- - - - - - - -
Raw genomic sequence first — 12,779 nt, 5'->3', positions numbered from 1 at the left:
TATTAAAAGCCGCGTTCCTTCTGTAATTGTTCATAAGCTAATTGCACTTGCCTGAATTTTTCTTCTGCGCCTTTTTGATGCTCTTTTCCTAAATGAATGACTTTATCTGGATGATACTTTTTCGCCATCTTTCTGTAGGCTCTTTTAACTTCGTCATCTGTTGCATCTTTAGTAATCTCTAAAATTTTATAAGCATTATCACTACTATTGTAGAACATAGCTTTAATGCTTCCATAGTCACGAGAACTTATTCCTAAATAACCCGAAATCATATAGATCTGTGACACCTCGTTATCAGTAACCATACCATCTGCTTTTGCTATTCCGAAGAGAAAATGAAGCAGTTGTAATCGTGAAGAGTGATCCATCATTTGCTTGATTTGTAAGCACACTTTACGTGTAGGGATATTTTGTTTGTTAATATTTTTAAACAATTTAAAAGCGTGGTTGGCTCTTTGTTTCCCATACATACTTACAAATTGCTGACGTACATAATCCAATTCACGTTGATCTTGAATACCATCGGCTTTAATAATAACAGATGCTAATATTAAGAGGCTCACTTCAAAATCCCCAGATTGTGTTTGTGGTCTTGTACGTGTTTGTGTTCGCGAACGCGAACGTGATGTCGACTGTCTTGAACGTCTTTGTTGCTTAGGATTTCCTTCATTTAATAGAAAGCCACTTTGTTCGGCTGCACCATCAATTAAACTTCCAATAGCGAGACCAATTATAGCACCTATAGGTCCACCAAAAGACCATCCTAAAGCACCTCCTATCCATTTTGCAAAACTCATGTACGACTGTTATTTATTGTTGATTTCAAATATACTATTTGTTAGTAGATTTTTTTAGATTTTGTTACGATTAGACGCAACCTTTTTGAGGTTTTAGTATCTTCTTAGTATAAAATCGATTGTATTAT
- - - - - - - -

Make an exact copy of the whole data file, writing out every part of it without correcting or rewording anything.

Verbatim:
Raw genomic sequence first — 12,779 nt, 5'->3', positions numbered from 1 at the left:
TATTAAAAGCCGCGTTCCTTCTGTAATTGTTCATAAGCTAATTGCACTTGCCTGAATTTTTCTTCTGCGCCTTTTTGATGCTCTTTTCCTAAATGAATGACTTTATCTGGATGATACTTTTTCGCCATCTTTCTGTAGGCTCTTTTAACTTCGTCATCTGTTGCATCTTTAGTAATCTCTAAAATTTTATAAGCATTATCACTACTATTGTAGAACATAGCTTTAATGCTTCCATAGTCACGAGAACTTATTCCTAAATAACCCGAAATCATATAGATCTGTGACACCTCGTTATCAGTAACCATACCATCTGCTTTTGCTATTCCGAAGAGAAAATGAAGCAGTTGTAATCGTGAAGAGTGATCCATCATTTGCTTGATTTGTAAGCACACTTTACGTGTAGGGATATTTTGTTTGTTAATATTTTTAAACAATTTAAAAGCGTGGTTGGCTCTTTGTTTCCCATACATACTTACAAATTGCTGACGTACATAATCCAATTCACGTTGATCTTGAATACCATCGGCTTTAATAATAACAGATGCTAATATTAAGAGGCTCACTTCAAAATCCCCAGATTGTGTTTGTGGTCTTGTACGTGTTTGTGTTCGCGAACGCGAACGTGATGTCGACTGTCTTGAACGTCTTTGTTGCTTAGGATTTCCTTCATTTAATAGAAAGCCACTTTGTTCGGCTGCACCATCAATTAAACTTCCAATAGCGAGACCAATTATAGCACCTATAGGTCCACCAAAAGACCATCCTAAAGCACCTCCTATCCATTTTGCAAAACTCATGTACGACTGTTATTTATTGTTGATTTCAAATATACTATTTGTTAGTAGATTTTTTTAGATTTTGTTACGATTAGACGCAACCTTTTTGAGGTTTTAGTATCTTCTTAGTATAAAATCGATTGTATTAT